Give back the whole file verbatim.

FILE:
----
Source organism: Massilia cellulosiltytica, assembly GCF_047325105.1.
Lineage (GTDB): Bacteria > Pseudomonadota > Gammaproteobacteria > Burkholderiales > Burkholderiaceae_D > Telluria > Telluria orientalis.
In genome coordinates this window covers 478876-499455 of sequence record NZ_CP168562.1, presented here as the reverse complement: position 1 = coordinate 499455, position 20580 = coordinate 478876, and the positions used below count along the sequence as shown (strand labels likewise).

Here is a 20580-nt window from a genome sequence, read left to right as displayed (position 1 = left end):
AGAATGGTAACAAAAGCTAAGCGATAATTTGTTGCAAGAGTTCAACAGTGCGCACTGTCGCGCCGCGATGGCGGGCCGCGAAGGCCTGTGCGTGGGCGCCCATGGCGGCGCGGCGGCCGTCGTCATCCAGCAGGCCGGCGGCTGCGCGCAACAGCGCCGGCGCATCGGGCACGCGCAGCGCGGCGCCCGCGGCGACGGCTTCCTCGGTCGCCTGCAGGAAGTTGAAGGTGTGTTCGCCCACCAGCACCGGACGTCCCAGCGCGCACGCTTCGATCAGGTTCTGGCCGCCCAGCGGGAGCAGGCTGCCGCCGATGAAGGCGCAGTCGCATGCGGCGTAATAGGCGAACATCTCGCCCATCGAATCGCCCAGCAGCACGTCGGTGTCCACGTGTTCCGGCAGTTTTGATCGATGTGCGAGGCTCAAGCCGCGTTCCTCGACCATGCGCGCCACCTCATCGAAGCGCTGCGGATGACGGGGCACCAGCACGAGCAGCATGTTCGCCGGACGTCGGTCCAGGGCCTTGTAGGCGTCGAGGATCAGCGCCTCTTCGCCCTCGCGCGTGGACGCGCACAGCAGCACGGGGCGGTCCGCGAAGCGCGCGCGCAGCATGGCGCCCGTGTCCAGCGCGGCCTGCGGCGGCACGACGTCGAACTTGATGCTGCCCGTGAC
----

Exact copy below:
Source organism: Massilia cellulosiltytica, assembly GCF_047325105.1.
Lineage (GTDB): Bacteria > Pseudomonadota > Gammaproteobacteria > Burkholderiales > Burkholderiaceae_D > Telluria > Telluria orientalis.
In genome coordinates this window covers 478876-499455 of sequence record NZ_CP168562.1, presented here as the reverse complement: position 1 = coordinate 499455, position 20580 = coordinate 478876, and the positions used below count along the sequence as shown (strand labels likewise).

Here is a 20580-nt window from a genome sequence, read left to right as displayed (position 1 = left end):
AGAATGGTAACAAAAGCTAAGCGATAATTTGTTGCAAGAGTTCAACAGTGCGCACTGTCGCGCCGCGATGGCGGGCCGCGAAGGCCTGTGCGTGGGCGCCCATGGCGGCGCGGCGGCCGTCGTCATCCAGCAGGCCGGCGGCTGCGCGCAACAGCGCCGGCGCATCGGGCACGCGCAGCGCGGCGCCCGCGGCGACGGCTTCCTCGGTCGCCTGCAGGAAGTTGAAGGTGTGTTCGCCCACCAGCACCGGACGTCCCAGCGCGCACGCTTCGATCAGGTTCTGGCCGCCCAGCGGGAGCAGGCTGCCGCCGATGAAGGCGCAGTCGCATGCGGCGTAATAGGCGAACATCTCGCCCATCGAATCGCCCAGCAGCACGTCGGTGTCCACGTGTTCCGGCAGTTTTGATCGATGTGCGAGGCTCAAGCCGCGTTCCTCGACCATGCGCGCCACCTCATCGAAGCGCTGCGGATGACGGGGCACCAGCACGAGCAGCATGTTCGCCGGACGTCGGTCCAGGGCCTTGTAGGCGTCGAGGATCAGCGCCTCTTCGCCCTCGCGCGTGGACGCGCACAGCAGCACGGGGCGGTCCGCGAAGCGCGCGCGCAGCATGGCGCCCGTGTCCAGCGCGGCCTGCGGCGGCACGACGTCGAACTTGATGCTGCCCGTGAC